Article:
Hypoallergenic bamboo works very well to protect against eczema flare-ups and provide support during treatment and recovery.
What is Eczema?
Eczema is a dry skin disease that is also known as dermatitis. It affects people differently in that the disease is different from one individual to another, and it can also come in many different forms. Eczema mostly affects children, but it can also affect adults. It is also possible that those who outgrow Eczema during childhood could still be affected by a recurrence of the skin disease later in life.
In the UK, statistics show that one in five children and one in a dozen adults have the skin disease. Moreover, most skin diseases that have been caused by hazards at work result to eczema and contact dermatitis.
Well-hydrated, healthy skin is the body’s protective armor against infection. The fats and oils produced by the skin help maintain moisture, regulate body temperature and avert damaging substances or bacteria from entering our bodies.
A person who has eczema has skin that cannot make as much fats and oils as other people, and thus will not be able to retain moisture as well either. With this, the protective function of the skin is compromised because gaps appear in the skin where it is not plumped up with water. The deeper layers of the skin then lose moisture, which lets in harmful bacteria and/or irritants into the body.
Skin with eczema is susceptible to dehydration and is easily damaged, and because of this, there is a tendency for the skin to swell and become red when it gets in touch with materials or substances that irritate or cause an allergic reaction.
In order to be able to manage the various types of eczema, the person afflicted with the disease has to maintain the softness and suppleness of the skin through the constant and liberal use of emollients. Emollients prevent cracks from developing, preserving the moisture and flexibility of the skin, and making the skin more comfortable as it is protected against irritation. Persons with eczema need to incorporate cleansing products with emollients in their daily skin care routine in order to deal with and minimise dry and itchy skin.
Soap contains ingredients that can dry the skin. It is therefore not recommended for people with eczema. The hands are usually most vulnerable because they are washed more often. Other products which persons with eczema should avoid using are liquid soaps/cleansers and products that contain perfumes because they are liable to irritate the skin.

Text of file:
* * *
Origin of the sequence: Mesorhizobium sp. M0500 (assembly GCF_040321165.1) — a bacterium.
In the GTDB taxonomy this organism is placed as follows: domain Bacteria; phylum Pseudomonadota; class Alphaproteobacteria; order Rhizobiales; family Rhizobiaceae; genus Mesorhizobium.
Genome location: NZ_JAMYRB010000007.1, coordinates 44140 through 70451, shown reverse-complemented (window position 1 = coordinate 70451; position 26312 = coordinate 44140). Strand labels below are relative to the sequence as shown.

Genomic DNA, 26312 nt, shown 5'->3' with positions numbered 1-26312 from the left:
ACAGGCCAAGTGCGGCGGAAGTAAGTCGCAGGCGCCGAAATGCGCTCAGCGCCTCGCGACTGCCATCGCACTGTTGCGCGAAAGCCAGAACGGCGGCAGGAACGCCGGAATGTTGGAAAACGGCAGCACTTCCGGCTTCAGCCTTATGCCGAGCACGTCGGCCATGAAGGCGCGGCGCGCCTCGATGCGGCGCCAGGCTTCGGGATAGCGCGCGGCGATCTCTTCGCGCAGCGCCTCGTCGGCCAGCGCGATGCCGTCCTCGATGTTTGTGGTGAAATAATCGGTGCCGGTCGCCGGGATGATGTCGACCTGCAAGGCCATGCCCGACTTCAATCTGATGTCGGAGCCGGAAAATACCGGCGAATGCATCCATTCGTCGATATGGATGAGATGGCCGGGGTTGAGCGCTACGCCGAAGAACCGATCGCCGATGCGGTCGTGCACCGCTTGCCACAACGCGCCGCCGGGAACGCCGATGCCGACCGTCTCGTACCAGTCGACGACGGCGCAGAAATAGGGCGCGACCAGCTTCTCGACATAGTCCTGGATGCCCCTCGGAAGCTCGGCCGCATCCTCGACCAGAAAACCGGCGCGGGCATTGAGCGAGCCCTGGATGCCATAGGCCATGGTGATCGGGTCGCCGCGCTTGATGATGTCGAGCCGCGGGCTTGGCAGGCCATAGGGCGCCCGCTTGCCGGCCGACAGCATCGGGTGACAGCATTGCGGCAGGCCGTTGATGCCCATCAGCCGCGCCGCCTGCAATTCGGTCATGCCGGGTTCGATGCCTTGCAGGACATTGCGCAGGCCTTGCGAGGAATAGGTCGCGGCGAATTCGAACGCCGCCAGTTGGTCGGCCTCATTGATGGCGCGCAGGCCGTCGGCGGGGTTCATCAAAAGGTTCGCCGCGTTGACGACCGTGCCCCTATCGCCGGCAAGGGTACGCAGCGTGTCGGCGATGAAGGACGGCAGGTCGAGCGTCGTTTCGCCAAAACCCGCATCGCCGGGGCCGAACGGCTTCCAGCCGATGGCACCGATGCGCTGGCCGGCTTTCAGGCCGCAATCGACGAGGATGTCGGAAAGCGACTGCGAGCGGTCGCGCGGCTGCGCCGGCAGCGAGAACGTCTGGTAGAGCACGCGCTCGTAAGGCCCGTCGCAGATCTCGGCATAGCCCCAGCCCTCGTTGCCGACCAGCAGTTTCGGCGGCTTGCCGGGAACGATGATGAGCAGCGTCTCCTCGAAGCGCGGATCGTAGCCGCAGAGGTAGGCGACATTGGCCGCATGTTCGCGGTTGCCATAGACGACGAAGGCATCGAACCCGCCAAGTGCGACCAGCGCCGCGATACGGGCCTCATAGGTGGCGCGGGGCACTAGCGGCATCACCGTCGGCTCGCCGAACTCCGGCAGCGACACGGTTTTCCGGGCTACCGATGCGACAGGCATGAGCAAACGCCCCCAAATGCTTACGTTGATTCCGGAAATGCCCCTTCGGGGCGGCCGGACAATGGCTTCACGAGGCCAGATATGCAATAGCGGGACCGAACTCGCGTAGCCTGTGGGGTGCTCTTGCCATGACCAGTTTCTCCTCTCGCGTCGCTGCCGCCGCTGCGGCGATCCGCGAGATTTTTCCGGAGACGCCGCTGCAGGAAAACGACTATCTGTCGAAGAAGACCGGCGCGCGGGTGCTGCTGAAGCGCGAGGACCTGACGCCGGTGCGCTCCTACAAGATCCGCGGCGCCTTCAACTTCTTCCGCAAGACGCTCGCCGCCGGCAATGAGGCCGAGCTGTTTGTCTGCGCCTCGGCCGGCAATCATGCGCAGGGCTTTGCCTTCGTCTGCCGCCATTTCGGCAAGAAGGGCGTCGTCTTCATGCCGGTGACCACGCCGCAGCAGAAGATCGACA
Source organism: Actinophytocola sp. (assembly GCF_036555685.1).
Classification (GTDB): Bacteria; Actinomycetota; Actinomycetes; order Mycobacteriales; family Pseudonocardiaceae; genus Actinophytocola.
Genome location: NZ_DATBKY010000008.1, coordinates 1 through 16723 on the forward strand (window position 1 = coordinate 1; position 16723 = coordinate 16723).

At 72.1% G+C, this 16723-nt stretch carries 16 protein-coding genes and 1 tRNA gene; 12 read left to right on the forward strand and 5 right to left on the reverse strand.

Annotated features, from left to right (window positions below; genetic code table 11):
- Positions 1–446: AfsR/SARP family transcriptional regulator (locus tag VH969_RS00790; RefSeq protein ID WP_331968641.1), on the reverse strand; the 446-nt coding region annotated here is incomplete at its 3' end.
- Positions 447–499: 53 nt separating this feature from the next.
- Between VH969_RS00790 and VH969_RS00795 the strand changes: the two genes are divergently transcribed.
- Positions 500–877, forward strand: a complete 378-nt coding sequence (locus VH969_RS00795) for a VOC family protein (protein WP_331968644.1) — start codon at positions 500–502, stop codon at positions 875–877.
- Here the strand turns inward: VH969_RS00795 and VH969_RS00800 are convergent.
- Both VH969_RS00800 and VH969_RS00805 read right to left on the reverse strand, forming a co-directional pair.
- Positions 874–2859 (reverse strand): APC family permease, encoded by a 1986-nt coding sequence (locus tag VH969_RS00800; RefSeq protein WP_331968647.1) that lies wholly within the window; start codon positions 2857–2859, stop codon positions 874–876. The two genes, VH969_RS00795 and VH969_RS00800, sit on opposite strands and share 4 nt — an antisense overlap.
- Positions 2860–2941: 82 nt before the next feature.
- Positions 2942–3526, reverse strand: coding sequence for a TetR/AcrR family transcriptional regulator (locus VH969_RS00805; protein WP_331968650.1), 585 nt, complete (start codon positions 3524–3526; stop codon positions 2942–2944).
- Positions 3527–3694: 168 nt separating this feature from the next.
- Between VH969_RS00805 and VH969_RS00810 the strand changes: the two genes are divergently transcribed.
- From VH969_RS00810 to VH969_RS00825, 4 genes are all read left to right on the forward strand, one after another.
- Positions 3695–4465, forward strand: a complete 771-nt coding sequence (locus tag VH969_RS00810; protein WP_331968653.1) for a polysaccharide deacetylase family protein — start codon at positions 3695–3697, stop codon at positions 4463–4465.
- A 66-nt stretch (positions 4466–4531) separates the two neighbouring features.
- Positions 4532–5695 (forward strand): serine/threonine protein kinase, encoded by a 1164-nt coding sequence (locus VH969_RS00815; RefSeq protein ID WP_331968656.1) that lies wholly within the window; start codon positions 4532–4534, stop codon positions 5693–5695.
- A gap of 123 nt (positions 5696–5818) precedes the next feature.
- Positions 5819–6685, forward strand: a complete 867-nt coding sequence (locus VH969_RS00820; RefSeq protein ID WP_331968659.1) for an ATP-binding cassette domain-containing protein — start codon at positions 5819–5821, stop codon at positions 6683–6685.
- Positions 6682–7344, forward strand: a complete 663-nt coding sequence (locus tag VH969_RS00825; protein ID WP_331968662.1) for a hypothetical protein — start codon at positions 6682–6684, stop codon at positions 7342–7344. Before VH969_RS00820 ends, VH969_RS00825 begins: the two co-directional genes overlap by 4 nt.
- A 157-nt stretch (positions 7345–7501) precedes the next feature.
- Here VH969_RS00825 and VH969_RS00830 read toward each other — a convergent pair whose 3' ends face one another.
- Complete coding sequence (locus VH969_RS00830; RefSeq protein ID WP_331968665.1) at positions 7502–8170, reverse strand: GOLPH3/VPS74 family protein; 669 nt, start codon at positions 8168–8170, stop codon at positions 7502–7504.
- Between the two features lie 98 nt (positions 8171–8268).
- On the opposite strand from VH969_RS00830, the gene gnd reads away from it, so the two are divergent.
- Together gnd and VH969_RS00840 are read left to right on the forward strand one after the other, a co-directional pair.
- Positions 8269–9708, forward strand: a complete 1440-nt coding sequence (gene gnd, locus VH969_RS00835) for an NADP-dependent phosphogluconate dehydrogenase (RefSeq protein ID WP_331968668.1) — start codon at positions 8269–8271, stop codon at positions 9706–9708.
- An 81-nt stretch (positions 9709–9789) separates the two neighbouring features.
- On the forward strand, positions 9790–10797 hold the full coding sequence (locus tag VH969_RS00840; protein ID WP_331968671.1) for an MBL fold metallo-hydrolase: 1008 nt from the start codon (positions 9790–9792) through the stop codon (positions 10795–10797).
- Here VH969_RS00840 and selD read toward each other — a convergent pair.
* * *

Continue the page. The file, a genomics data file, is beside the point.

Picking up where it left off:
Soap substitutes containing emollients clean the skin just as effectively as ordinary soap does, even if they do not form suds. The recommended way of applying soap substitutes is before bathing, showering or washing, or while in the water – such as while soaking in the tub or swimming.
There are many available variants of emollient bath oils and shower gels to choose from. There are those which can be used all over the body or on a sponge before rinsing off in the shower.
When skin allergies flare up and the skin becomes red, sore, and very itchy, the usual first aid treatment for it is topical steroids. These ointments bring the swelling, redness, and itchiness under control. As topical steroids are used for short-term treatments, they should be used along with emollients. However, for more severe eczema attacks, the prescription commonly known as ‘weekend therapy’ applies. This requires an application of topical steroids for two consecutive days each week on the areas of the skin where the eczema usually flares up. In the long run, this therapy can more effectively deal with an almost continuous flare cycle than the application of topical steroids only as needed.
As to whether applying the steroid preparation after or before using emollient, there is no standard practice. However, whichever way is chosen, it is vital to remember to leave at least a 30-minute interval in between treatments.
It is best to avoid and prevent infection because it makes eczema worse, and treating one is more difficult than prevention.
What causes infection in eczema?
Factors that can cause infection in eczema are bacteria, fungi, and viruses.
The most common bacterium found on the skin that is associated with eczema is called Staphylococcus aureus, found on weepy and broken skin. Those affected with atopic eczema have this type of bacterium present even when there is no infection found in their skin. Staph infections are very dangerous because it worsens eczema, prevents healing, and multiplies as the eczema becomes more severe.
Even for people without eczema fungal infections are common. People with eczema, however, are more helpless against these infections.
Yeast infections like Candida or ‘thrush’ can also develop, especially in skin folds which are warm and moist.
Another form of infection is tinea or ‘ringworm’ that can affect any part of the body, often as isolated patches or found in between the toes – also known as ‘athlete’s foot’.
Eczema herpeticum is caused by the cold sore virus known as herpes simplex. A person with eczema who has a low resistance to the virus is susceptible to this severe infection. People with eczema are advised to avoid anyone who has a cold sore.
Hypoallergenic Bamboo Support
Hypoallergenic bamboo can be helpful for people with eczema. It acts as a protective barrier for the skin by protecting it from bacteria and fungi that can worsen the condition. Bacteria thrive on certain types of fabrics, as well as in the air. Using hypoallergenic bamboo pillowcases, curtains, bedding, sleep masks, cupboard dehumidifiers, and clothes instead of other materials can reduce bacterial contact with sensitive and infected skin to help prevent flare-ups and aid in skin recovery.